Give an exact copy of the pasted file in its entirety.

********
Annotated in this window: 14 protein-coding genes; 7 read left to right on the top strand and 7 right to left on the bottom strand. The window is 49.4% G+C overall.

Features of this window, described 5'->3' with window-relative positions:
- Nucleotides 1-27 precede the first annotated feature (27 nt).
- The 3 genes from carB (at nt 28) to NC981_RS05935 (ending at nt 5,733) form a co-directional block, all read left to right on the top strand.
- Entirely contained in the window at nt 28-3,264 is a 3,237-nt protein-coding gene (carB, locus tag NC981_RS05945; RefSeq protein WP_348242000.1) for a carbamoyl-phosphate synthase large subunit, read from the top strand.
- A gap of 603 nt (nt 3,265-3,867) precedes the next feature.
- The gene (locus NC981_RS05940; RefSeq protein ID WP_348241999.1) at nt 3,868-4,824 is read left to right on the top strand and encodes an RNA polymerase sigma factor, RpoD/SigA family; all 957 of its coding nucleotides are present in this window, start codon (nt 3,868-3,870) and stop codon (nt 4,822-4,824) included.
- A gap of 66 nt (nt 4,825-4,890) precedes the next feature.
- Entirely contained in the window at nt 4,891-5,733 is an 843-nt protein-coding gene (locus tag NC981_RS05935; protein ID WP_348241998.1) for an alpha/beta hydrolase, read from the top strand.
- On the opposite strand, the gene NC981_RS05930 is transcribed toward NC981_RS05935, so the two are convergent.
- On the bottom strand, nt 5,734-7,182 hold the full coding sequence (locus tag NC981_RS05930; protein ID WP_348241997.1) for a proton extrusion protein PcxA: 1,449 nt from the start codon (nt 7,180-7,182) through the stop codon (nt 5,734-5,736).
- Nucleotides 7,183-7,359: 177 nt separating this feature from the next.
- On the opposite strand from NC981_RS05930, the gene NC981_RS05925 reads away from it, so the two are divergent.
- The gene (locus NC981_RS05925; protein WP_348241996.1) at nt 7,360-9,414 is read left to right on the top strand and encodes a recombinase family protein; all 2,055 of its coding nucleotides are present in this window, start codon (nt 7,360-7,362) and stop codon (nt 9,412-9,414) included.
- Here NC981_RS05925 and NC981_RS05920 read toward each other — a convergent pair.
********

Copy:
Annotated in this window: 14 protein-coding genes; 7 read left to right on the top strand and 7 right to left on the bottom strand. The window is 49.4% G+C overall.

Features of this window, described 5'->3' with window-relative positions:
- Nucleotides 1-27 precede the first annotated feature (27 nt).
- The 3 genes from carB (at nt 28) to NC981_RS05935 (ending at nt 5,733) form a co-directional block, all read left to right on the top strand.
- Entirely contained in the window at nt 28-3,264 is a 3,237-nt protein-coding gene (carB, locus tag NC981_RS05945; RefSeq protein WP_348242000.1) for a carbamoyl-phosphate synthase large subunit, read from the top strand.
- A gap of 603 nt (nt 3,265-3,867) precedes the next feature.
- The gene (locus NC981_RS05940; RefSeq protein ID WP_348241999.1) at nt 3,868-4,824 is read left to right on the top strand and encodes an RNA polymerase sigma factor, RpoD/SigA family; all 957 of its coding nucleotides are present in this window, start codon (nt 3,868-3,870) and stop codon (nt 4,822-4,824) included.
- A gap of 66 nt (nt 4,825-4,890) precedes the next feature.
- Entirely contained in the window at nt 4,891-5,733 is an 843-nt protein-coding gene (locus tag NC981_RS05935; protein ID WP_348241998.1) for an alpha/beta hydrolase, read from the top strand.
- On the opposite strand, the gene NC981_RS05930 is transcribed toward NC981_RS05935, so the two are convergent.
- On the bottom strand, nt 5,734-7,182 hold the full coding sequence (locus tag NC981_RS05930; protein ID WP_348241997.1) for a proton extrusion protein PcxA: 1,449 nt from the start codon (nt 7,180-7,182) through the stop codon (nt 5,734-5,736).
- Nucleotides 7,183-7,359: 177 nt separating this feature from the next.
- On the opposite strand from NC981_RS05930, the gene NC981_RS05925 reads away from it, so the two are divergent.
- The gene (locus NC981_RS05925; protein WP_348241996.1) at nt 7,360-9,414 is read left to right on the top strand and encodes a recombinase family protein; all 2,055 of its coding nucleotides are present in this window, start codon (nt 7,360-7,362) and stop codon (nt 9,412-9,414) included.
- Here NC981_RS05925 and NC981_RS05920 read toward each other — a convergent pair.